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November 1932

DISORDERS OF OPTIC NYSTAGMUS DUE TO CEREBRAL TUMORS

Author Affiliations

Assistant Clinical Professor of Neurology, Yale University NEW HAVEN, CONN.

Arch NeurPsych. 1932;28(5):1007-1029. doi:10.1001/archneurpsyc.1932.02240050041003
Abstract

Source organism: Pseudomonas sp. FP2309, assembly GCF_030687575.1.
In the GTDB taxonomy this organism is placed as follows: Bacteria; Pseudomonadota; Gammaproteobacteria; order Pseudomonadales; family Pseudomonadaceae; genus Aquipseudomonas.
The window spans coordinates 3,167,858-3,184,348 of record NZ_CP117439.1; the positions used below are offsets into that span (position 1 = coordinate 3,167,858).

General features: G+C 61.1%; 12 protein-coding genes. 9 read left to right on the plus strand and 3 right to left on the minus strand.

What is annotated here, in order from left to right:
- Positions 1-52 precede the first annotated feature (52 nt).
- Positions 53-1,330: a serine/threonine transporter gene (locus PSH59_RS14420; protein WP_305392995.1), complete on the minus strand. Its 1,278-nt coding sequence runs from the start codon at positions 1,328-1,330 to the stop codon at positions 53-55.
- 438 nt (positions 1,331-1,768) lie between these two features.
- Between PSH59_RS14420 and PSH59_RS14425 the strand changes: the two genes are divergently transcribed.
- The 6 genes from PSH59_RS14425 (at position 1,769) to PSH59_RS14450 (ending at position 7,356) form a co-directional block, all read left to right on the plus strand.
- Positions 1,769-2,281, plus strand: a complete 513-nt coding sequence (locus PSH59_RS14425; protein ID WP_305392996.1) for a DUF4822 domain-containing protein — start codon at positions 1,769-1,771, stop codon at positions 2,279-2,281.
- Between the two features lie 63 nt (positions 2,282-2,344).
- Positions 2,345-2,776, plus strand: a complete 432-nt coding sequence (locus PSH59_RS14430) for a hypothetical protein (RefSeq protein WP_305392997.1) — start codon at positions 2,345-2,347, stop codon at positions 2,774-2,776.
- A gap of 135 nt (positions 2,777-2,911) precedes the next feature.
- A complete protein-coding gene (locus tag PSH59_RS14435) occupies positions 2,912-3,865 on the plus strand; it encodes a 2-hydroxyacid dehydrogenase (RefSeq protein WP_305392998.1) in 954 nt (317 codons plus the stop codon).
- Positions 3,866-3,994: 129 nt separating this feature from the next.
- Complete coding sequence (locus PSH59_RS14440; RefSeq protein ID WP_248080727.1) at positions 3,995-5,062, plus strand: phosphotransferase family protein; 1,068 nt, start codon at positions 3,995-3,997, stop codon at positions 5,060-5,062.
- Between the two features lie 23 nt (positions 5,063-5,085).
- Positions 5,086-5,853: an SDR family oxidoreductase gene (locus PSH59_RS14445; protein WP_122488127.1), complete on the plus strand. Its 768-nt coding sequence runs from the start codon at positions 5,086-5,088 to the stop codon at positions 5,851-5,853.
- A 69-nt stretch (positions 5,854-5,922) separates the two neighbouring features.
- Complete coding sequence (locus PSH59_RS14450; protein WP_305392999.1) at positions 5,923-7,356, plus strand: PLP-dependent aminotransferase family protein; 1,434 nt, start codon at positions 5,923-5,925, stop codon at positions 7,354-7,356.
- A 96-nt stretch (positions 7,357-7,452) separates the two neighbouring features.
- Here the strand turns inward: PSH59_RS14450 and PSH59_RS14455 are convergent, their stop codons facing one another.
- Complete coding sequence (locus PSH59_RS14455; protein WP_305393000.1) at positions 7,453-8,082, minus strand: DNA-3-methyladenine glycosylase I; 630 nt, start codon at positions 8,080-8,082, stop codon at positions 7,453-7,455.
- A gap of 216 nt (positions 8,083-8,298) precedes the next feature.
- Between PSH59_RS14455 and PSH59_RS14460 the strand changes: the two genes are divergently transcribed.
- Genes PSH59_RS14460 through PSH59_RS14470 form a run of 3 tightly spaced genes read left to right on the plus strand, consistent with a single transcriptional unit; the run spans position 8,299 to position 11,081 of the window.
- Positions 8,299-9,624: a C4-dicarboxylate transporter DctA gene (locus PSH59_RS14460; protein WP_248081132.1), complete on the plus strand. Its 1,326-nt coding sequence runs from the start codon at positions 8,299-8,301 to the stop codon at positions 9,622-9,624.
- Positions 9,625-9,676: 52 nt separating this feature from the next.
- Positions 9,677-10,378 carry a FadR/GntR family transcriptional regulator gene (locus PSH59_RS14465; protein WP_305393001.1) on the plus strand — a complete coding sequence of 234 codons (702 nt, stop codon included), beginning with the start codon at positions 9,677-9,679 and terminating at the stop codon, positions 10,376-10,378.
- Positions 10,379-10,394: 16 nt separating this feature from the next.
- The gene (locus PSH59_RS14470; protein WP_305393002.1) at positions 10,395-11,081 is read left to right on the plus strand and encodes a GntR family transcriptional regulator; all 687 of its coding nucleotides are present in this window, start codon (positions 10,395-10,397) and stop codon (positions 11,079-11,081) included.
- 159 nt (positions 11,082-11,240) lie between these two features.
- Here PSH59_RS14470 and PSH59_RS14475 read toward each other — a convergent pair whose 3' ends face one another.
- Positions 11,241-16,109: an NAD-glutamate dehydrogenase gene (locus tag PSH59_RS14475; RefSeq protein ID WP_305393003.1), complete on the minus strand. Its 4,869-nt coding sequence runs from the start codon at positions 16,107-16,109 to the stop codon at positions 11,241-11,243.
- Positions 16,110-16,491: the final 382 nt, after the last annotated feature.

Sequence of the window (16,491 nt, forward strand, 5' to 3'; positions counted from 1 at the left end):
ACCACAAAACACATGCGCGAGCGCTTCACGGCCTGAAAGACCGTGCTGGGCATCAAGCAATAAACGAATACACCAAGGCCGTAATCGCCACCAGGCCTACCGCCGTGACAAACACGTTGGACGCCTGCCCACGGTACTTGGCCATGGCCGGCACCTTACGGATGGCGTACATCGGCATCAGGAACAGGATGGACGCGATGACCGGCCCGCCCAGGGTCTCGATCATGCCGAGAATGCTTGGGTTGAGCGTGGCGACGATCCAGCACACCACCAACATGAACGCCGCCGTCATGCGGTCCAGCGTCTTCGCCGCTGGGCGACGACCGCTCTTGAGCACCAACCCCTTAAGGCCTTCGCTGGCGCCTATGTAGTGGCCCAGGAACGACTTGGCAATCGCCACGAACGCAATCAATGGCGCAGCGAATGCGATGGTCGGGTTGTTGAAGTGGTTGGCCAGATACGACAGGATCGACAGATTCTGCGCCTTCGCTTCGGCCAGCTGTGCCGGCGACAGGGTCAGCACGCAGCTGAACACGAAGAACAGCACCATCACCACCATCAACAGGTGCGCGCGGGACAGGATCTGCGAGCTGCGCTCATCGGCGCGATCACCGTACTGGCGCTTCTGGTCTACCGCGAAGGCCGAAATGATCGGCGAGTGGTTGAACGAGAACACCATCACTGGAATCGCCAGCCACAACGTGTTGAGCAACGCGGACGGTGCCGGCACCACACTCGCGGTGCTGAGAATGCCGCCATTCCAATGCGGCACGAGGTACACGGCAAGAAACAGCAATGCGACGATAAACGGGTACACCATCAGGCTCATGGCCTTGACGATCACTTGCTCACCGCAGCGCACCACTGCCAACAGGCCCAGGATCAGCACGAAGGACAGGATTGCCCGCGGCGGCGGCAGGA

The possibility of exploiting optic nystagmus as an aid in cerebral localization depends on the fact that in certain cerebral lesions optic nystagmus may be present to one direction of movement of visual objects, but absent or defective in the other direction. This type of ocular behavior has been studied clinically by direct observation of the response of the eyes of a stationary subject to a moving visual field, such as a revolving drum or cylinder carrying alternate black and white stripes or a continuous series of figures or pictures. The test can be easily employed with practically all patients, providing they are sufficiently alert to direct their gaze to the drum. Optic nystagmus can be elicited with a low degree of visual acuity and even in the presence of a large central scotoma. Furthermore, hemianopic defects in the visual field, particularly those caused by infrageniculate lesions involving the optic

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